Inadvertently Making Cyber Criminals Rich: A Comprehensive Study of Cryptojacking Campaigns at Internet Scale


Hugo L.J. Bijmans, Tim M. Booij, and Christian Doerr, Delft University of Technology


Since the release of a browser-based cryptominer by Coinhive in 2017, the easy use of these miners has skyrocketed illicit cryptomining in 2017 and continued in 2018. This method of monetizing websites attracted website owners, as well as criminals seeking new ways to earn a profit. In this paper, we perform two large studies into the world of cryptojacking, focused on organized cryptomining and the spread of cryptojacking on the Internet. We have identified 204 cryptojacking campaigns, an order of magnitude more than previous work, which indicates that these campaigns are heavily underestimated by previous studies. We discovered that criminals have chosen third-party software -- such as WordPress -- as their new method for spreading cryptojacking infections efficiently. With a novel method of using NetFlow data we estimated the popularity of mining applications, which showed that while Coinhive has a larger installation base, CoinImp WebSocket proxies were digesting significantly more traffic in the second half of 2018. After crawling a random sample of 49M domains, ~20% of the Internet, we conclude that cryptojacking is present on 0.011% of all domains and that adult content is the most prevalent category of websites affected.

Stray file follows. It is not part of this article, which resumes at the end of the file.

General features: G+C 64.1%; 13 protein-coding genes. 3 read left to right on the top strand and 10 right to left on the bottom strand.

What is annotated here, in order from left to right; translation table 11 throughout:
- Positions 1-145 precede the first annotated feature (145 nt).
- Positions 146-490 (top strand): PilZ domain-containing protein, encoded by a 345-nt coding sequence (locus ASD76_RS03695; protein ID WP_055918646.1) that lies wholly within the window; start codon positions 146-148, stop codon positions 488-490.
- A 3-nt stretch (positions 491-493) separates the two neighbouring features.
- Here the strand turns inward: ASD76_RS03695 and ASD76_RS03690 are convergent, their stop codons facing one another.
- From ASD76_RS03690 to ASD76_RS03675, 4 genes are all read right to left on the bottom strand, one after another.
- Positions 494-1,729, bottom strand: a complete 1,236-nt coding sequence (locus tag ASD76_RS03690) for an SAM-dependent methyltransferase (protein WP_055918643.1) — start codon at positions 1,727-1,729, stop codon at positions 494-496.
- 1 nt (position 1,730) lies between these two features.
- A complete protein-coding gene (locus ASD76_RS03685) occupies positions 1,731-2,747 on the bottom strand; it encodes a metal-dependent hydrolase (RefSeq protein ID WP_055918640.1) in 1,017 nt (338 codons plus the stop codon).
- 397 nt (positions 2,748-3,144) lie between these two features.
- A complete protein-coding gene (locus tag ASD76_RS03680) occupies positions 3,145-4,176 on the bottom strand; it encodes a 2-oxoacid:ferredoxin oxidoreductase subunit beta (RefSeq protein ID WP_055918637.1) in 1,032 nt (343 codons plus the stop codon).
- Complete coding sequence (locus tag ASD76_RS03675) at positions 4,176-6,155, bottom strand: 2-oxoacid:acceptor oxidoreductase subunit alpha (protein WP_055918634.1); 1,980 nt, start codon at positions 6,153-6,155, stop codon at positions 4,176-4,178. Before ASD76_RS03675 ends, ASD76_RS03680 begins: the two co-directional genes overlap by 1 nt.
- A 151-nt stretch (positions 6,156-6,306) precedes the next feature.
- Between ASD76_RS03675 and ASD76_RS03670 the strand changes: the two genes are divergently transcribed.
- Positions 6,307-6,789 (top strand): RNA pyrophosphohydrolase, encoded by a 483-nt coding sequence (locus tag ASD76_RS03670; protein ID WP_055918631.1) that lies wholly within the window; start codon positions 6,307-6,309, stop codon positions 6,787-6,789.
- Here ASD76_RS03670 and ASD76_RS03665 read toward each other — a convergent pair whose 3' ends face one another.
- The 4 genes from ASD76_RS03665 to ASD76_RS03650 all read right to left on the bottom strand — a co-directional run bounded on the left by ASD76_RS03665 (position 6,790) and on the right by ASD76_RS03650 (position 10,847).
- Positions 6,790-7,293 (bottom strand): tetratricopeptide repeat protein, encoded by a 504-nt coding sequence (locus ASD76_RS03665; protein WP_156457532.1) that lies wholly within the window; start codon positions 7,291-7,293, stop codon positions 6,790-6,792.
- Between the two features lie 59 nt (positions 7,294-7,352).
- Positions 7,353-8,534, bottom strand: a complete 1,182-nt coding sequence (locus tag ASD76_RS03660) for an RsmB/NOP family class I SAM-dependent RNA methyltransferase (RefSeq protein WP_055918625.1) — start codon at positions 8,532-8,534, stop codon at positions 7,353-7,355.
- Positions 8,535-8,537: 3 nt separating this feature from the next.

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@inproceedings {236208,
author = {Hugo L.J. Bijmans and Tim M. Booij and Christian Doerr},
title = {Inadvertently Making Cyber Criminals Rich: A Comprehensive Study of Cryptojacking Campaigns at Internet Scale},
booktitle = {28th USENIX Security Symposium (USENIX Security 19)},
year = {2019},
isbn = {978-1-939133-06-9},
address = {Santa Clara, CA},
pages = {1627--1644},
url = {},
publisher = {USENIX Association},
month = aug,

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